Take full advantage of what WBENC Certification has to offer. Attend the RPO webinars for newly certified WBEs. Become familiar with WBENC’s website. Register with both WBENCLink2.0 – which links WBEs with Corporate and Government Members and other WBEs - and Corporate and Government Members’ supplier diversity databases. Attend both RPO and WBENC events, including RPO events in other regions that are of interest. And don’t forget to join the Women’s Enterprise Forum so you can meet like-minded WBEs, as well as gain access to special educational programs and networking opportunities with corporate members.   

Have you partnered with other WBENC-Certified WBEs on contracts or utilized other WBEs as suppliers? If so, what has been the benefit? Why do you feel it is important to work with other WBEs in the WBENC network?

Yes, we have successfully partnered with other WBENC-Certified WBEs. We have purchased services and goods, and we have also used staffing agencies as suppliers in our Managed Service Programs – to our mutual benefit. I try to direct as much business opportunities as possible to my “WBENC sisters,” including introducing them to potential clients where there’s alignment, and they’ve done the same for me. We’re all in this together and helping another WBENC-Certified WBE lifts us all up.   

What’s the best piece of career advice you’ve ever received?  

Always look for the win-win result.  This means putting yourself in the other person’s shoes – be it a client, employee, or supplier – and try to understand their position and what they feel will be a positive result. This will allow you to see the common ground and arrive at a solution that will be good for everyone. 

What do you do to prepare for the National Conference & Business Fair?

I become familiar with sponsors and Corporate Members who will be exhibiting and see if they have a need for our services and/or if there are interesting synergies between our companies. Then I make a list of who I’d like to connect with. I make sure we are already registered on any relevant supplier diversity databases so our conversations can be focused on next steps and how we may be able to do business together. I update our profile on WBENCLink2.0 and also our Capabilities Statement. I bring some hard copies of the capacity statement and have access to a soft copy that I can send during a conversation.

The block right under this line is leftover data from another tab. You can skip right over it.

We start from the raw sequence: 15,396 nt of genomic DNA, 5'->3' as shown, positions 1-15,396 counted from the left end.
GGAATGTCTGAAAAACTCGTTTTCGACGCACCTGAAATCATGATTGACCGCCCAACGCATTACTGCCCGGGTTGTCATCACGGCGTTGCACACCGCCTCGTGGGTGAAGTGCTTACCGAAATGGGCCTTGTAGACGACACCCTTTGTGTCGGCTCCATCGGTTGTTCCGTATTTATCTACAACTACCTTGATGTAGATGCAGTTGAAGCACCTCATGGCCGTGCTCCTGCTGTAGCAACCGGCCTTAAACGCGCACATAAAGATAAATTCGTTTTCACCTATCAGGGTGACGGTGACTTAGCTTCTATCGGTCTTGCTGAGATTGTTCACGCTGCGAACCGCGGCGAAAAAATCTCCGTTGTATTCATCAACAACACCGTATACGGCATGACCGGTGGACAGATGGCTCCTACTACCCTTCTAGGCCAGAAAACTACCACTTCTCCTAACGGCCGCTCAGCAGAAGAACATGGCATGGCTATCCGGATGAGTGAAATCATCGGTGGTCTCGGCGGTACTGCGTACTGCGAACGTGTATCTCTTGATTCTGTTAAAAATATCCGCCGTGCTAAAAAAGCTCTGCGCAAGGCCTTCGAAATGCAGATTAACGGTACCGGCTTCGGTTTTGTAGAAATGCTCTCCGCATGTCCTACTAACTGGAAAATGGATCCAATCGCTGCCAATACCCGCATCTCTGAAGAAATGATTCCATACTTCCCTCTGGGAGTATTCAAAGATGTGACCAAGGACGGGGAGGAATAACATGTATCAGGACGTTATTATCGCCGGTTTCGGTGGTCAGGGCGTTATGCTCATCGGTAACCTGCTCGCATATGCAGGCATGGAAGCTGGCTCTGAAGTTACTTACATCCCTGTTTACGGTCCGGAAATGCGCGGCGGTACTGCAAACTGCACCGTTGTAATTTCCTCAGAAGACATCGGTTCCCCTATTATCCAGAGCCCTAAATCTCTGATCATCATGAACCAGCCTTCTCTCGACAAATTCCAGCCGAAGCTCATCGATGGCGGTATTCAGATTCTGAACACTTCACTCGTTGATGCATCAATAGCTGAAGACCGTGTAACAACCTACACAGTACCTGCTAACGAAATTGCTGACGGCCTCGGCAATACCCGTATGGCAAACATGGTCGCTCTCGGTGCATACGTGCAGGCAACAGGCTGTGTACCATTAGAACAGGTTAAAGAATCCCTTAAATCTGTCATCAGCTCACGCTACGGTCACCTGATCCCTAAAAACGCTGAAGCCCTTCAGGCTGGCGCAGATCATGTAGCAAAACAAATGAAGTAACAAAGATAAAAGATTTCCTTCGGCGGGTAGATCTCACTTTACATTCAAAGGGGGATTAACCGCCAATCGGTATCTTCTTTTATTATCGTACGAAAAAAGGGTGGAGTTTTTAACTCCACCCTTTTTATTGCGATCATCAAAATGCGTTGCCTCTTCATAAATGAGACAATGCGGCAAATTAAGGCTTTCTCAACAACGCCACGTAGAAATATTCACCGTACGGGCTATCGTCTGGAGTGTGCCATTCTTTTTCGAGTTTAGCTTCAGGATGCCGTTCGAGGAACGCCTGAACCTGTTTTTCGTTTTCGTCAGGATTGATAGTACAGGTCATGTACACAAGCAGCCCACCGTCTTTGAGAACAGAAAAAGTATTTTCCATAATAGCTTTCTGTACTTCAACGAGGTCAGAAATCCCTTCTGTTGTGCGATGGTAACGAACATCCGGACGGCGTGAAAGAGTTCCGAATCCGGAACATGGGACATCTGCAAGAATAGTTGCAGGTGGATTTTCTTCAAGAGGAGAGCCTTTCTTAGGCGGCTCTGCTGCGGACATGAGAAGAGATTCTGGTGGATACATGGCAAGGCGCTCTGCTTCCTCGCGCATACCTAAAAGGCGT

What is your strategy for how you approach the Business Fair?

Because we are a sponsor with our own booth, I have to divide my time between our booth and visiting current and potential clients. I always visit current clients’ booths to reconnect, thank them for their business, and meet any new contacts at the company. At lunch, I will ask to sit at a table with people I don’t know or invite others to sit at my table in order to make new connections.

What tips do you have for WBEs to get the most out of their time at the National Conference & Business Fair?

Educate yourself on the Corporate Members and sponsors who will be attending the conference and determine who may present potential business opportunities. I would choose no more than 10 primary and five secondary businesses to reach out to. Understand what their needs may be relative to your business and what has happened recently in their business and industry. Then come prepared to offer a solution.  Also, make connections with other WBEs, relay your elevator pitch, and find out about their businesses. You may be able to connect each other with a good contact and create opportunities. Be friendly and talk to as many people as possible – you never know where you may find a connection!

What should every first-time attendee know about the conference before they arrive?

First time attendees should realize that the conference is just one part of your overall business strategy to maximize WBENC Certification. You should not expect to walk away with new business, but you should leave with having made several meaningful connections with Corporate Members and other WBEs who will move you closer to your goals. It takes time to develop relationships and the conference is a great opportunity to start building what will hopefully be long-lasting business relationships. I would also recommend putting some focus on meeting Corporate Members and WBEs from your RPO so you can build on those relationships at future RPO events. Each year you attend the conference it gets easier because you keep building on the relationships you’ve cultivated from year to year. This is a marathon, not a sprint!